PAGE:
Having delivered myself of some observations on the clergy recently, I feel that I should, in all fairness, give a waiting world my views on parochial schools. They have been under attack lately, and this would seem to be the time for all good men to come to their aid.
Observation One: These schools are a very, very good thing. Founded on some wrong notions about preserving a particular national and cultural heritage, they have grown up into a significant and valid part of our pluralistic society. They contribute something fresh and vigorous to our nation: the salt air of educational non-conformity. Let others worship John Dewey. We have better things to do.
Observation Two: They can and should be better than they are, particularly theologically.
These two conclusions are based on my own experiences of parochial schools. These began on a dark September day in 1906 when I started on my daily pilgrim ages to St. Stephen’s school — two and a half miles from our home in New York. For seven years, through snow and sleet and rain, through cold and heat, we walked to the little school behind the church. We had one of the best teachers I have ever known, the sainted Otto Prokopy, who handled all seven grades (for a while) with the powerful ease of a Christian gentleman.
Voice from the rear: “So you went to a one-room school! That explains a lot of things. You know nothing of buses and buildings of glass and aluminum, and the school psychiatrist waiting to ask you why you hated your father. An underprivileged child headed for the gutter, that’s what you were. How did you ever avoid it — or did you?”
Well, all I know is that when I got into the upper grades I would sit quietly while Teacher Prokopy was busy with the primary grades, and I would do my arithmetic, read my Bible history, or look at the pictures in my Fibel. I did not know it then, but I was getting a liberal education. My seat was near the window where everybody had to sharpen his pencils and my course in “social living” (big stuff these days) was a series of sotto-voce conversations with my girl friend, who had come to sharpen her pencils. I could always gauge the state of her affection for me by the speed with which she broke her pencils.
That was the beginning of my life-long survey of parochial schools. Later I found that this foundation was solid and strong. We knew nothing of today’s six R’s – Remedial Reading, Remedial ‘Riting, and Remedial ‘Rithmetic. We knew only that we had to read well and fast or we would find ourselves standing in the corner reading one paragraph over and over until we thought we were ready for another hearing.
And religion? We were surrounded by the ecology of the Faith. The prayers at nine, twelve, and three; the hymns and choir rehearsals (I still remember my sense of achievement when I graduated from soprano to alto and could imagine myself as a basso profundo in a Bach cantata); the memorizing of Scripture passages in the Catechism — these were not mere addenda to a secular culture but the very stuff of the culture in which we grew up.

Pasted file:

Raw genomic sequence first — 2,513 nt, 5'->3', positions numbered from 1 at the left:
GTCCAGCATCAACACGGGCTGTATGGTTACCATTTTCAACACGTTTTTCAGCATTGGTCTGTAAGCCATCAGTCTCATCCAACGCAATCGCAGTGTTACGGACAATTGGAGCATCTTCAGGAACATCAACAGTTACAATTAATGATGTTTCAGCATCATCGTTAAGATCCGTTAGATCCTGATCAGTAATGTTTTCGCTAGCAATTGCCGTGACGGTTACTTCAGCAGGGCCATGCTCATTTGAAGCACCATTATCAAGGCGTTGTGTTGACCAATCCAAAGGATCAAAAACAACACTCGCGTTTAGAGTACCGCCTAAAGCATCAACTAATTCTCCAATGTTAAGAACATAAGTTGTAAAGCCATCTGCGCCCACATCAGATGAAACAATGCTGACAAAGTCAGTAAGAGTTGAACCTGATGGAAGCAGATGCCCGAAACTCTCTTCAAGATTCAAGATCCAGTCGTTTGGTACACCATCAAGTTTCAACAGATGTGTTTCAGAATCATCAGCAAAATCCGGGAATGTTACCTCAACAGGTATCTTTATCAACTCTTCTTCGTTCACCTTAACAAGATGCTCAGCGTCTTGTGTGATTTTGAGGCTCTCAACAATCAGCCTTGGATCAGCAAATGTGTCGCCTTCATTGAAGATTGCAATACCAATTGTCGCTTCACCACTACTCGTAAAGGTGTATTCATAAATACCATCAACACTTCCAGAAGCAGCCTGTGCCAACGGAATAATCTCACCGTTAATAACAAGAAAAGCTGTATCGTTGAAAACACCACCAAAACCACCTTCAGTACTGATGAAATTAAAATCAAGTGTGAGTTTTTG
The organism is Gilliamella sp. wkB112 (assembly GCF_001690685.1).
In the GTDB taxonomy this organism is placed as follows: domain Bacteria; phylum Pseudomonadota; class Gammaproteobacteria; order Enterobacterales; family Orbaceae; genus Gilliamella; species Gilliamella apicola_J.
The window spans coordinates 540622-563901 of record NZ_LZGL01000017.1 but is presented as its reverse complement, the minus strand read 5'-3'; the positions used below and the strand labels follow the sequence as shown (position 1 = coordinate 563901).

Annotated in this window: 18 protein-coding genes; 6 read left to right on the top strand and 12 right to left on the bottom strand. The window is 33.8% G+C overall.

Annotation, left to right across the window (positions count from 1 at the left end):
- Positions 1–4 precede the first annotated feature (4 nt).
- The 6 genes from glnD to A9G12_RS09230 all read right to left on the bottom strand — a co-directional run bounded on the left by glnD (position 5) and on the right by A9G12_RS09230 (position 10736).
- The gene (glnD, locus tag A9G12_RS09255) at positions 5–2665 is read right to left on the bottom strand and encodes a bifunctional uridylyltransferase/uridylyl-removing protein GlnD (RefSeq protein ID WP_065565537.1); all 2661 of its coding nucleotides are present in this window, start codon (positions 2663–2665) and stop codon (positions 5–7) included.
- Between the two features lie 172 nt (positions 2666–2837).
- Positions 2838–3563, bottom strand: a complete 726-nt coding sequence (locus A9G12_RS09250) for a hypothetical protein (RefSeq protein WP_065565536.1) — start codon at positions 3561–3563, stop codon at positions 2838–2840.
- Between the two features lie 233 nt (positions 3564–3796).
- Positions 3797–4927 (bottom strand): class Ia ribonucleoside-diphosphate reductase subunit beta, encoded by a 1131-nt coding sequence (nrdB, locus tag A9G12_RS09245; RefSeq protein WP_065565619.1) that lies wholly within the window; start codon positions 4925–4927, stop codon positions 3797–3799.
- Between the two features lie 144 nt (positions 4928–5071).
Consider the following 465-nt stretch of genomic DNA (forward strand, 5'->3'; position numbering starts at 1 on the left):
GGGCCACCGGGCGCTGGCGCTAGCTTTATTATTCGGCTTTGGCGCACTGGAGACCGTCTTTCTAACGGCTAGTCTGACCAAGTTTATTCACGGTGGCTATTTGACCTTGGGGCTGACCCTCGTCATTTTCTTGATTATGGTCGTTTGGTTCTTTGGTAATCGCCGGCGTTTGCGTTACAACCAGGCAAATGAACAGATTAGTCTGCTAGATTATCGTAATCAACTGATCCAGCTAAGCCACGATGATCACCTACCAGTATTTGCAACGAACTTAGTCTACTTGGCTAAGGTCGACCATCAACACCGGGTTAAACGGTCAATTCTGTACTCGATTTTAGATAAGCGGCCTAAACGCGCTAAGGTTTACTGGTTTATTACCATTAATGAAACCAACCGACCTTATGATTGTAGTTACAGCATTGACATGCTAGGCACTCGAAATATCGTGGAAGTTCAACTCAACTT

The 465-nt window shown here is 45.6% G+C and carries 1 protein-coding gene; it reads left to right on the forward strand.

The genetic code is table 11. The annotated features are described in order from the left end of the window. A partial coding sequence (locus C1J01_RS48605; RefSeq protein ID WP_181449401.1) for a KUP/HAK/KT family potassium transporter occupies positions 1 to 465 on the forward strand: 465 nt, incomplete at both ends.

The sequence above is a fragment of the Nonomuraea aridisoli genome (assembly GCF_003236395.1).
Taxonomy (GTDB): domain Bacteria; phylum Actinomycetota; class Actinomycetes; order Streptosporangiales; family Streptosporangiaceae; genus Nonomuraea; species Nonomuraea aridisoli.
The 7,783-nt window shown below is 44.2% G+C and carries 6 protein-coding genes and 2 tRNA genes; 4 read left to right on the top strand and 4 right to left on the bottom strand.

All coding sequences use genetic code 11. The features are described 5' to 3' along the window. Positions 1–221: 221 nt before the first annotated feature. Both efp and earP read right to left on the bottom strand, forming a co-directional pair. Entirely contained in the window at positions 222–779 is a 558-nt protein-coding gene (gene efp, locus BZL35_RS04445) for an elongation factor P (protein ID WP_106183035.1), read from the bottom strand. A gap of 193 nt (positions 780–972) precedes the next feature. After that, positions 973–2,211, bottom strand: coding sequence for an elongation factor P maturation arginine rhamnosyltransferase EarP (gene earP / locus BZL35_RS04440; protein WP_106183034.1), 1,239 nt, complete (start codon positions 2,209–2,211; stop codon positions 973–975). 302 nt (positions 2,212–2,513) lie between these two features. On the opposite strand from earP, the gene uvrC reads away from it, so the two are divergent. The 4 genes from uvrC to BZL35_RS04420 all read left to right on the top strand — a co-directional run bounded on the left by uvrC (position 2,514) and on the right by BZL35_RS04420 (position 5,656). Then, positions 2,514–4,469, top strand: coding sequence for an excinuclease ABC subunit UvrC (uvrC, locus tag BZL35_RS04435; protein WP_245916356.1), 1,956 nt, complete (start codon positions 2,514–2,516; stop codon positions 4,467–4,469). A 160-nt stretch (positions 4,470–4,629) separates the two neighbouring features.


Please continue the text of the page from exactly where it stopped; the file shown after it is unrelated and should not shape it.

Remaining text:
I hear mutterings. Someone is saying: “How utterly horrible! Such indoctrination! Such brain-washing! How many tender psyches must have been bruised by that ordeal of standing in the corner! Were you ever really free to do what you wanted to do?” Answer: Holy smokes, we never thought of that! We had been told to obey our parents and teachers (which would appear to be a free translation of the Fourth Commandment) and, most of the time, we instinctively felt that this was a good idea. When we did something wrong, like breaking a window or stealing an apple or hitting a smaller person, and were punished for it — well, that was the way life was. This seemed to be the way God wanted it and, sooner or later, we knew that there would be forgiveness, because that too was the way God wanted it.
Of course, our schools could be better than they are. Academically? But that is not the major problem. A survey made last year seems to indicate that our children are receiving religious instruction which is not really religious in the proper sense of that term. In fact, some of our instructors might legitimately be criticized as theologically unsound. There is no religious value in being able to recite the books of the Bible, the height of Mt. Nebo, or the distance from Jerusalem to Jericho. We must do exactly what the Scriptures do, no more and no less: teach Jesus Christ, His reconciling life and death, His coming and going in life and in history, His blessed dominion over our hearts and minds. This we have clearly not done too well in our schools. There is too much fundamentalism, legalism, and rationalism — perhaps because it is easier to teach a fundamentalistic approach to Jesus Christ and to make the Faith a new Law. Theology is faith in search of understanding, but never at the expense of faith — the final mystery and miracle of a forgiving God.